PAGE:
In a new series, chef and demo kitchen regular Jenny Chandler explores cereal grains and offers tips and recipes to get the best of them. This month: wheat
When it comes to grains, wheat is one of the ‘big three’, alongside corn and rice: corn may be grown in larger quantities, rice may be the absolute staple for greater numbers of people, but wheat continues to be the most widely cultivated grain on the planet.
Wheat was one of the earliest crops known to mankind, cultivated in the Fertile Crescent of the Middle East, alongside barley and lentils more than 10 thousand years ago. Once leavened bread had hit the table (and the Ancient Egyptians had begun creating commercial yeast), there was no turning back for wheat—its elastic, viscous gluten gave breads a lightness and texture that rye, barley and millet couldn’t begin to deliver.
Wheat became the esteemed grain of the wealthy and powerful. The Roman Empire was built upon it. Since Italy couldn’t grow enough wheat to feed the city of Rome, where men were given a daily dole of the grain, they marched forth to conquer, cultivate and reap their harvest across northern Africa and Europe.
Common wheat (triticum vulgare) and durum wheat (triticum durum) are the kings of the field (ancient relatives such as emmer, einkorn, kamut and spelt are increasingly popular, but grown in comparatively tiny quantities). Durum, being the harder, tougher wheat with higher gluten levels, is milled to make coarse semolina and finer durum flour, largely used in pasta and couscous production. Meanwhile, common wheat is virtually ubiquitous, especially in its milled form, as refined white flour not just in baked goods but sauces, seasonings and a large proportion of processed food.
Lighter, airier breads
A wheat kernel is made up of the nutritious, fat-rich embryo or germ, the fibrous bran coating and the endosperm loaded with protein and carbs. Wholegrain, or wholemeal, flour contains all three elements, while white flour is just the endosperm. Historically the germ and bran were sifted off so that the flour would keep for longer (as the germ becomes rancid after a few months), but soon we developed a taste for the lighter, airier breads made with white flour.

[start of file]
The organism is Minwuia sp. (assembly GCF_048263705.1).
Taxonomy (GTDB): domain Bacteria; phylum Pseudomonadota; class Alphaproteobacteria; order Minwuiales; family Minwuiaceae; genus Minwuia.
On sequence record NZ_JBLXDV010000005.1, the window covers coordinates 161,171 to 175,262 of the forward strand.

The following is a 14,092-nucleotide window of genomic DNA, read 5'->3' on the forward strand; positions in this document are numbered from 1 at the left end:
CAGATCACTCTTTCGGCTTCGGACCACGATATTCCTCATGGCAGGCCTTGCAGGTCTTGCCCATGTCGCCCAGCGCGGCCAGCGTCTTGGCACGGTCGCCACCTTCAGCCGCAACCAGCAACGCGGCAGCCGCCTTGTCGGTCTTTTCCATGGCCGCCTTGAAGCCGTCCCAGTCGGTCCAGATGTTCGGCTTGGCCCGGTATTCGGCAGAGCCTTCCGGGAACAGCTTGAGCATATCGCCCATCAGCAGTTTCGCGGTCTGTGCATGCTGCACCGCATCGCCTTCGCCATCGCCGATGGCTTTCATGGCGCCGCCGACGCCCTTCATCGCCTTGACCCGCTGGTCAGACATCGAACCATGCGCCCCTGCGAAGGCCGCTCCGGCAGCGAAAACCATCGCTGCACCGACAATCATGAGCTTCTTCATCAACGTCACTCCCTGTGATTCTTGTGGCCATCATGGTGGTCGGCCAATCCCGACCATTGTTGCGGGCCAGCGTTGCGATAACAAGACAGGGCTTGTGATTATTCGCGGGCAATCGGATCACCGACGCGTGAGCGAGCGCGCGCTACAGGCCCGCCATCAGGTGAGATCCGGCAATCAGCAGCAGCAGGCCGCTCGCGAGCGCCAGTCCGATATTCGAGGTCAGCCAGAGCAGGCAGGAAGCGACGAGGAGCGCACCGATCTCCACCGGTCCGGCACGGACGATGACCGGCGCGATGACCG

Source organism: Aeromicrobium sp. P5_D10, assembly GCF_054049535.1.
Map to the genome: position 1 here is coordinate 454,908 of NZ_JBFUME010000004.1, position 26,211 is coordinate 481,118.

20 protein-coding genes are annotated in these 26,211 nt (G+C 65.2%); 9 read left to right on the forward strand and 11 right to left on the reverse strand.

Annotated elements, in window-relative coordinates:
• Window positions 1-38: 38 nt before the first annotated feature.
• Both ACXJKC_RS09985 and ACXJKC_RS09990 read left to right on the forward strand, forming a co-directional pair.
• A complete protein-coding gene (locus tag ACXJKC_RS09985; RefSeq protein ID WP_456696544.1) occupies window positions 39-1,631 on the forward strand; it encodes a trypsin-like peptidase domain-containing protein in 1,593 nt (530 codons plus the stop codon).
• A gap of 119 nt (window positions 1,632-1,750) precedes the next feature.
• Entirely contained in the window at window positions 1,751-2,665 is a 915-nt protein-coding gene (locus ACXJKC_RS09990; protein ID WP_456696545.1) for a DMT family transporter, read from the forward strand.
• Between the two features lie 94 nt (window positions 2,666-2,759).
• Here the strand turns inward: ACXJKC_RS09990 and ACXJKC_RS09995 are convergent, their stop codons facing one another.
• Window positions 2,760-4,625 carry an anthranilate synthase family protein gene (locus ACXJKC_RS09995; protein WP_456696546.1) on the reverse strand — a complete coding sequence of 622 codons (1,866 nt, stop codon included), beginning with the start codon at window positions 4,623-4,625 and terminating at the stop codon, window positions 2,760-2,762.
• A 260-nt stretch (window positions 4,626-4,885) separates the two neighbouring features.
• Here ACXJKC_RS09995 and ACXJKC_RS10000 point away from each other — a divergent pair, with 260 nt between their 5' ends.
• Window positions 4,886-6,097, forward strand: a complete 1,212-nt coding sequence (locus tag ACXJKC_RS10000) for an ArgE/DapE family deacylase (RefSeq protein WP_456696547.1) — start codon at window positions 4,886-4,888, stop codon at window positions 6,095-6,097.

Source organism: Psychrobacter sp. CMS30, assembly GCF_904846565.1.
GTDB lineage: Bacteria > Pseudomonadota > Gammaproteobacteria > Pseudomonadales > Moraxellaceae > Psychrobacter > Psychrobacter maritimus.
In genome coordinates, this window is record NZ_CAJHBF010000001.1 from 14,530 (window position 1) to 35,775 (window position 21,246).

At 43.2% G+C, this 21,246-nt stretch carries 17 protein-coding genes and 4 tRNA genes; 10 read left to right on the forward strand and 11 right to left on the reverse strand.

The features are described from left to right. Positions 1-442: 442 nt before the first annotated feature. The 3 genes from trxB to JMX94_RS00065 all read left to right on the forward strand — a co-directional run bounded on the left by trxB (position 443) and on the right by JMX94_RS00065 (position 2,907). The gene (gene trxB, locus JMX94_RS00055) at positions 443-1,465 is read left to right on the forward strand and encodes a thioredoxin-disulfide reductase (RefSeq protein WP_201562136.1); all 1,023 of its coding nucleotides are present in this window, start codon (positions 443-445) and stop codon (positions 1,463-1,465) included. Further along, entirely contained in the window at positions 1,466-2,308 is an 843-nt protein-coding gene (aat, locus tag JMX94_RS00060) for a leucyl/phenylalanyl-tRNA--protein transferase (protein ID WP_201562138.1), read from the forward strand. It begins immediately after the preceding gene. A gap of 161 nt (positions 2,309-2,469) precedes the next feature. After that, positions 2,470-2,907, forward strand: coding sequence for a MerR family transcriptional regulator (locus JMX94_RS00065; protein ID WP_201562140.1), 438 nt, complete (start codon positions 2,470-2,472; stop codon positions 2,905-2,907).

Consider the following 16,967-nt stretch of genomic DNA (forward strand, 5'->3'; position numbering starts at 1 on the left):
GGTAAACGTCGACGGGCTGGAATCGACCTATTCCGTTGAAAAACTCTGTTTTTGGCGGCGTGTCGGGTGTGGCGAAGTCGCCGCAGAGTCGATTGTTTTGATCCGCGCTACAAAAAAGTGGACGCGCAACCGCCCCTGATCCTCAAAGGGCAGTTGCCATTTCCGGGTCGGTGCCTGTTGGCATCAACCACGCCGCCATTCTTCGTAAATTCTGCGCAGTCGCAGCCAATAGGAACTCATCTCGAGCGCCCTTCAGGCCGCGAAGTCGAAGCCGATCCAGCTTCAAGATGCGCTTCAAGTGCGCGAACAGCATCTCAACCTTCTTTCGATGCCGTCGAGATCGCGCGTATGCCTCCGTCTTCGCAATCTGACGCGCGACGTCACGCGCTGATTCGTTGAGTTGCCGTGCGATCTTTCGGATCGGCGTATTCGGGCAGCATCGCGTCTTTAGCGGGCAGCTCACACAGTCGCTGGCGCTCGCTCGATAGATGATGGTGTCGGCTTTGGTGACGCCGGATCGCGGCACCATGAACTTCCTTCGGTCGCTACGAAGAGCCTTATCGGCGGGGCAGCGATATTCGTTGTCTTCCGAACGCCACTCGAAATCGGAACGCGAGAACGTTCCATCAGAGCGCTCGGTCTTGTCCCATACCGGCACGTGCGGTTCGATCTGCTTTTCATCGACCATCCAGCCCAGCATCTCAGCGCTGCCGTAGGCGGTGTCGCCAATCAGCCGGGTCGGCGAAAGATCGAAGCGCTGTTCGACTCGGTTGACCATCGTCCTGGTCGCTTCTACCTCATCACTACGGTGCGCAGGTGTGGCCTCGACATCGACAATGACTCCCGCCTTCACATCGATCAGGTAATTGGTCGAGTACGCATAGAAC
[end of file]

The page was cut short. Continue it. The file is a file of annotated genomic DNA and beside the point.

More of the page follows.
We all know that wholegrain flours are better for us, but who can resist a perfect croissant or a slice of victoria sponge? My feelings are that, as with everything, it’s all about a bit of balance; wholemeal toast and honey is a winner for breakfast, while I won’t forego my slice of baguette with a bowl of moules marinière at any cost.
But how about the whole kernel? What’s clear is, in Britain, we don’t just have a preference for white flour over wholemeal (be it high-protein strong flour with plenty of gluten or the lower-protein plain flour ideal for cakes), we barely touch the pre-milled grain at all. But our growing passion for eastern Mediterranean food, not to mention our ever-expanding waistlines, will hopefully put the grain in its entirety firmly on the menu.
Whole wheat kernels, often known as wheat berries, are simply fabulous boiled up and added to salads (we’ll explore grain berries further in next month’s piece, when we look at wheat’s lesser-known relatives). Increasingly popular are the Middle Eastern ways with whole and cracked wheat, freekeh and bulgur. Freekeh is a wheat that has been harvested when young and green, roasted to give a slightly smoky, flavour and then sometimes cracked for speedier cooking. It’s a relative newcomer to our kitchens but its wholegrain credentials and perfect texture for salads and side dishes make it an absolute winner.
Destined for a stuffing
Meanwhile, the better-known bulgur is a wholegrain that has been cleaned, parboiled (or steamed), dried (or toasted) and then finally cracked into pieces of varying sizes depending on whether it is destined for a stuffing, a salad such as tabbouleh, or a finer grade for the famous meat croquettes called kibbeh.
A word on coeliacs and gluten-intolerance:
Ironically, the precious gluten, which has given wheat the leading edge over other cereals for millennia because of its elasticity and viscosity, is now its most infamously negative attribute. Gluten can trigger coeliac disease in genetically sensitive people (about one per cent of the population) while others may suffer from gluten intolerance. Sadly, the only answer is to avoid wheat altogether.